3. Pick the best alternatives

Now, examine the terms you found to spot those that are a good fit for your content. Think of the keywords you could use on some of your existing pages, and the ones that you can create new pages for. Browse through all the terms that have been found by clicking on All keywords on the left, or look through the semantic groups Rank Tracker has automatically created for your keywords.

Sort keywords by the length

To reduce the amount of manual work, filter your main targets by some common criteria, for instance, you still can apply the word count filter. Add a new filtering condition to the current workspace that will help you sort out your researched data. Click on the funnel icon and add a new filter: Select the following filter conditions: Length -> more than -> 3

This filter will limit the view to the keyphrases of more than 3 words. Depending on how deep into the long tail you want to dive you may set the number of words higher. Click Ok and the filter will be applied to your workspace.

Select keywords with proper intent

Filter out negative keywords by vocabulary. For example, if you are selling some unique fashionable design, you are unlikely to want a customer who searches for cheap, popular, free items of the kind, so just exclude these terms from your keywords. The same way you can exclude competitors' brand name searches, unnecessary locations, activities, etc. that your website is not expected to cater for.

Apply metrics to estimate effectiveness

Besides, you can additionally refer to the Keyword Effectiveness Index that is indicative of how hard it will be for you to rank for them. 'Update KEI' to check how many people are searching for these terms every month and how many websites compete for them. The green circle signals that the word is likely to bring you more traffic faster.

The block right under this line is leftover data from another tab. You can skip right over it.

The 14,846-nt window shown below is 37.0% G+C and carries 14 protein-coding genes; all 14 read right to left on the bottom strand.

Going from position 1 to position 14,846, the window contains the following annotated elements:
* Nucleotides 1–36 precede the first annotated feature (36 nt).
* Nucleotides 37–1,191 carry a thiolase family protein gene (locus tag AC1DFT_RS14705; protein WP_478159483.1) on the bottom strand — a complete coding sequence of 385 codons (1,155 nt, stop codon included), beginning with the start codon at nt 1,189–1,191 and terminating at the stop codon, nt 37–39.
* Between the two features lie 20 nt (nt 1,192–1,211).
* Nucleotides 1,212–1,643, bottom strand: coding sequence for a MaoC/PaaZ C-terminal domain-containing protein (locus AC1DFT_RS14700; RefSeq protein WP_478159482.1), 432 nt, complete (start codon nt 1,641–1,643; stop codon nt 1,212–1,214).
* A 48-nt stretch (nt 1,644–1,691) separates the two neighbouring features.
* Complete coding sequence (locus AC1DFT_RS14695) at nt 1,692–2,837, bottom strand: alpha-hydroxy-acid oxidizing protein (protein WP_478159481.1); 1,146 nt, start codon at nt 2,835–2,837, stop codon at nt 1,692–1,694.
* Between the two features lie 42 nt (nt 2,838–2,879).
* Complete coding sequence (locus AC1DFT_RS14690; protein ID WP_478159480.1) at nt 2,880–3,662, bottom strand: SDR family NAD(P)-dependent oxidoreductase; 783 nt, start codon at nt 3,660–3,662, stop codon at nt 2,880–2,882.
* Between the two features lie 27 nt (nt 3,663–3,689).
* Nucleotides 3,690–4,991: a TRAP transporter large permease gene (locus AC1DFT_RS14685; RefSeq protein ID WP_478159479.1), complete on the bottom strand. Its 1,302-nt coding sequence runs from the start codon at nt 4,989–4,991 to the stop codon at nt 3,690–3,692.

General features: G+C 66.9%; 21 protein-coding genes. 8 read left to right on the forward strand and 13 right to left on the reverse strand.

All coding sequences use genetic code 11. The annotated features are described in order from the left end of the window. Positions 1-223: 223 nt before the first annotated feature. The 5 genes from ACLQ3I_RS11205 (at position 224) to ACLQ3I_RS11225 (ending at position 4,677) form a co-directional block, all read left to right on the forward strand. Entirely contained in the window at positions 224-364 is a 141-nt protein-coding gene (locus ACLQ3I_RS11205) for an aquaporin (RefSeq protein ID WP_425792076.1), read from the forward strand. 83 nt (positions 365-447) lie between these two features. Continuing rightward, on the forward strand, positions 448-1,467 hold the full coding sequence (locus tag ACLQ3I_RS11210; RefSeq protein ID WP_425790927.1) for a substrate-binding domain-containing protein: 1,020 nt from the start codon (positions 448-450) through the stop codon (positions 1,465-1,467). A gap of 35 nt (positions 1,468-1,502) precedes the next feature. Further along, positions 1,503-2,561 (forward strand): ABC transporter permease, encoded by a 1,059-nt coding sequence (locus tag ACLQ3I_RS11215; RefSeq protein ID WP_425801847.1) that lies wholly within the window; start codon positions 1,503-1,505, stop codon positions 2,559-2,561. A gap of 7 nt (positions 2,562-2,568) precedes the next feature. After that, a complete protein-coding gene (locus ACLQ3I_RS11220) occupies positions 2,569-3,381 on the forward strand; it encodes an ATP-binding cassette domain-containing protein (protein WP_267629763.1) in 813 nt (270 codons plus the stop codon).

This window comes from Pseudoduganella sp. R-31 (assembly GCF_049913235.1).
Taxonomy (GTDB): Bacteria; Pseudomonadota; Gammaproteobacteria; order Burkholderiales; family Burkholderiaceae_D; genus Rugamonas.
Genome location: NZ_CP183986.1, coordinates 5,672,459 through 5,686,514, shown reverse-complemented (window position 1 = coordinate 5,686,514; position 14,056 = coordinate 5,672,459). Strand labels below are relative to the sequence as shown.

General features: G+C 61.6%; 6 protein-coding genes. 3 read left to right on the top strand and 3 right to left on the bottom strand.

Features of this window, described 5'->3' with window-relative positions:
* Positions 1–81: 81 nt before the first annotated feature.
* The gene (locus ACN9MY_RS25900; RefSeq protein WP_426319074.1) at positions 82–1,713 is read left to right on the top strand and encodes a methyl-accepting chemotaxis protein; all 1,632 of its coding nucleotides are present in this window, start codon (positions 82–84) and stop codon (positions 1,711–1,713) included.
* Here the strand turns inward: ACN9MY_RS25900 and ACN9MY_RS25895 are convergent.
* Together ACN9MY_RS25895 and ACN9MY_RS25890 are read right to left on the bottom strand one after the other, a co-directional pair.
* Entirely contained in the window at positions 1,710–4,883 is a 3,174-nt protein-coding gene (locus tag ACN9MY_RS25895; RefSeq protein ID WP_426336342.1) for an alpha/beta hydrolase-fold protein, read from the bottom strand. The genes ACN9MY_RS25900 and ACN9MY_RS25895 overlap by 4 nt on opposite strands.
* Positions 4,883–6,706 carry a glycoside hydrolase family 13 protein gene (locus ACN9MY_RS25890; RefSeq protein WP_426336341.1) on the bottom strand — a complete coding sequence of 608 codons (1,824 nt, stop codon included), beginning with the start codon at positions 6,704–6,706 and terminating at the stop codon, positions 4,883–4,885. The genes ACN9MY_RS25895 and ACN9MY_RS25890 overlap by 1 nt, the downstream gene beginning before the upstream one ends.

When you have this data, you can manage your results by the 'Number of searches' column and check which of them are worth optimizing for.

Tag and map your keywords for easy navigation

In Rank Tracker, you can add a tag to your filtered lists to make navigating through your entries easier. Write some evident tags like 'transactional','purchase' etc.

Whenever you find terms that are a good long-tail fit for your website, select them and hit the Move To Rank Tracking command.

These keywords will then appear in the Target Keywords module, where your Rank Tracking and Keyword Map dashboards are.

In this module, you can map a keyword to a page (or several terms or the whole group at once): right-click on them and hit the Assign Keywords To Landing Page button.

This way, you'll be able to easily see the entire list of long tail keywords associated with each landing page in your keyword map — it will make optimizing the pages at the next step quicker and easier.

4. Optimize your pages

By now, you should have a pretty extensive list of items mapped to each of your landing pages in Rank Tracker. It's time to get them work inside your content.